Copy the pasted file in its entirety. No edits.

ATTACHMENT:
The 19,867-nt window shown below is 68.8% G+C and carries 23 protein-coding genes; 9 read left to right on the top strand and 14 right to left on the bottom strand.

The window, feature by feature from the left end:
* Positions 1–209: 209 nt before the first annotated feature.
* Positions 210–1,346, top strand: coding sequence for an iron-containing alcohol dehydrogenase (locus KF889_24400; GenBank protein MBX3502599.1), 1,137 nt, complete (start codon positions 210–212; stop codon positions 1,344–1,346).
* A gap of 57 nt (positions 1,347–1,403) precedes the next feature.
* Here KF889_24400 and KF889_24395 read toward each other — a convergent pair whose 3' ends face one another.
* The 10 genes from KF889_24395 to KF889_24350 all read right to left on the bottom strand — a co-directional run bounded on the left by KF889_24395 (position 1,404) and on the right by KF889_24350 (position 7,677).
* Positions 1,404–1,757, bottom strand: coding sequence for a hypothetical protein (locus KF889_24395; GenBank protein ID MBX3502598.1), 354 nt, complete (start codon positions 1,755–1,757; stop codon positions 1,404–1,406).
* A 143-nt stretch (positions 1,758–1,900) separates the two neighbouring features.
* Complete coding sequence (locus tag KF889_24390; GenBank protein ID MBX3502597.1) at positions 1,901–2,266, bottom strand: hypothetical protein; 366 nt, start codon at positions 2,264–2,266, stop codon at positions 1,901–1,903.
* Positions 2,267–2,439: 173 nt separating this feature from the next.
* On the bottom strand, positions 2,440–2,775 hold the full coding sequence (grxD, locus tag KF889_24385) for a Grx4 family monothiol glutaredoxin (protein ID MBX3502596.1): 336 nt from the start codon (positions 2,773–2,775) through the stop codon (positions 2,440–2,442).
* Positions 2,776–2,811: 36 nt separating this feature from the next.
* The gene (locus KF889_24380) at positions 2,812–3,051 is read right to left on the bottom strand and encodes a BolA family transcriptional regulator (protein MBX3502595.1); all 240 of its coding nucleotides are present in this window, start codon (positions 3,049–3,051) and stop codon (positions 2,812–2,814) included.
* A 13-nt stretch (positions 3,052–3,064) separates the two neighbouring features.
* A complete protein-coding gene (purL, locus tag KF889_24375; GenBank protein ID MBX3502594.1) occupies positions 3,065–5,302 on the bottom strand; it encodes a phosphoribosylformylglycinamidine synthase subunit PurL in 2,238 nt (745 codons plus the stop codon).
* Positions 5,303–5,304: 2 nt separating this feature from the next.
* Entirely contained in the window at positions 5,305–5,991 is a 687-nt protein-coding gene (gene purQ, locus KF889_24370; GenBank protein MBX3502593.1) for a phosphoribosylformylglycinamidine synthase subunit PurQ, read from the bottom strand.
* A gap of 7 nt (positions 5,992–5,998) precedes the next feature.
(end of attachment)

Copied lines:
The 19,867-nt window shown below is 68.8% G+C and carries 23 protein-coding genes; 9 read left to right on the top strand and 14 right to left on the bottom strand.

The window, feature by feature from the left end:
* Positions 1–209: 209 nt before the first annotated feature.
* Positions 210–1,346, top strand: coding sequence for an iron-containing alcohol dehydrogenase (locus KF889_24400; GenBank protein MBX3502599.1), 1,137 nt, complete (start codon positions 210–212; stop codon positions 1,344–1,346).
* A gap of 57 nt (positions 1,347–1,403) precedes the next feature.
* Here KF889_24400 and KF889_24395 read toward each other — a convergent pair whose 3' ends face one another.
* The 10 genes from KF889_24395 to KF889_24350 all read right to left on the bottom strand — a co-directional run bounded on the left by KF889_24395 (position 1,404) and on the right by KF889_24350 (position 7,677).
* Positions 1,404–1,757, bottom strand: coding sequence for a hypothetical protein (locus KF889_24395; GenBank protein ID MBX3502598.1), 354 nt, complete (start codon positions 1,755–1,757; stop codon positions 1,404–1,406).
* A 143-nt stretch (positions 1,758–1,900) separates the two neighbouring features.
* Complete coding sequence (locus tag KF889_24390; GenBank protein ID MBX3502597.1) at positions 1,901–2,266, bottom strand: hypothetical protein; 366 nt, start codon at positions 2,264–2,266, stop codon at positions 1,901–1,903.
* Positions 2,267–2,439: 173 nt separating this feature from the next.
* On the bottom strand, positions 2,440–2,775 hold the full coding sequence (grxD, locus tag KF889_24385) for a Grx4 family monothiol glutaredoxin (protein ID MBX3502596.1): 336 nt from the start codon (positions 2,773–2,775) through the stop codon (positions 2,440–2,442).
* Positions 2,776–2,811: 36 nt separating this feature from the next.
* The gene (locus KF889_24380) at positions 2,812–3,051 is read right to left on the bottom strand and encodes a BolA family transcriptional regulator (protein MBX3502595.1); all 240 of its coding nucleotides are present in this window, start codon (positions 3,049–3,051) and stop codon (positions 2,812–2,814) included.
* A 13-nt stretch (positions 3,052–3,064) separates the two neighbouring features.
* A complete protein-coding gene (purL, locus tag KF889_24375; GenBank protein ID MBX3502594.1) occupies positions 3,065–5,302 on the bottom strand; it encodes a phosphoribosylformylglycinamidine synthase subunit PurL in 2,238 nt (745 codons plus the stop codon).
* Positions 5,303–5,304: 2 nt separating this feature from the next.
* Entirely contained in the window at positions 5,305–5,991 is a 687-nt protein-coding gene (gene purQ, locus KF889_24370; GenBank protein MBX3502593.1) for a phosphoribosylformylglycinamidine synthase subunit PurQ, read from the bottom strand.
* A gap of 7 nt (positions 5,992–5,998) precedes the next feature.